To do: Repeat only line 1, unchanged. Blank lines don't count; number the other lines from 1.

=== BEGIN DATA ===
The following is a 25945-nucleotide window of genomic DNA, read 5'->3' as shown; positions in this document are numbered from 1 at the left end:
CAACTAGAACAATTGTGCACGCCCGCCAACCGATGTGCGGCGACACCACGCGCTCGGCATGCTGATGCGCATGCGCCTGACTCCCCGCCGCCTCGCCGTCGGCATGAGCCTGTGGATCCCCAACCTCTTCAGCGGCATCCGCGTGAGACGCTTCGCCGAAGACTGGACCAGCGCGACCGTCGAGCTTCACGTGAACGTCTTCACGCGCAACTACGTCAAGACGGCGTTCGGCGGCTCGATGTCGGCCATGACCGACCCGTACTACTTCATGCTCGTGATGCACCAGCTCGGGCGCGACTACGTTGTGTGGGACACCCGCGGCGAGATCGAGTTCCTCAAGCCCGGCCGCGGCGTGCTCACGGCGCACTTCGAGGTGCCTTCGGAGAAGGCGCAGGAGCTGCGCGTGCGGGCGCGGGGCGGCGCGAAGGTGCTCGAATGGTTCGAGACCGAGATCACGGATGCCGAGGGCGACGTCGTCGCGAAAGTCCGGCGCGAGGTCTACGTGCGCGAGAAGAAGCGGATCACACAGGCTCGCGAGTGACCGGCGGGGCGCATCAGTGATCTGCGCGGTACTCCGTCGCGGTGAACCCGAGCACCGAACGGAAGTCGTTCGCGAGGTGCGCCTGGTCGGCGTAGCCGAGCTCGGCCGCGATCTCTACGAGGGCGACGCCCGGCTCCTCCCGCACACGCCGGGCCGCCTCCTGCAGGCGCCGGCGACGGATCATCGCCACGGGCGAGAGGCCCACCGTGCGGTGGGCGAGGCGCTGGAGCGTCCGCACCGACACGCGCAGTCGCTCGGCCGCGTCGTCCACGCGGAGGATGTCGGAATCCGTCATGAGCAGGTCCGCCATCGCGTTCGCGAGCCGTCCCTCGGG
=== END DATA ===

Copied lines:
The following is a 25945-nucleotide window of genomic DNA, read 5'->3' as shown; positions in this document are numbered from 1 at the left end: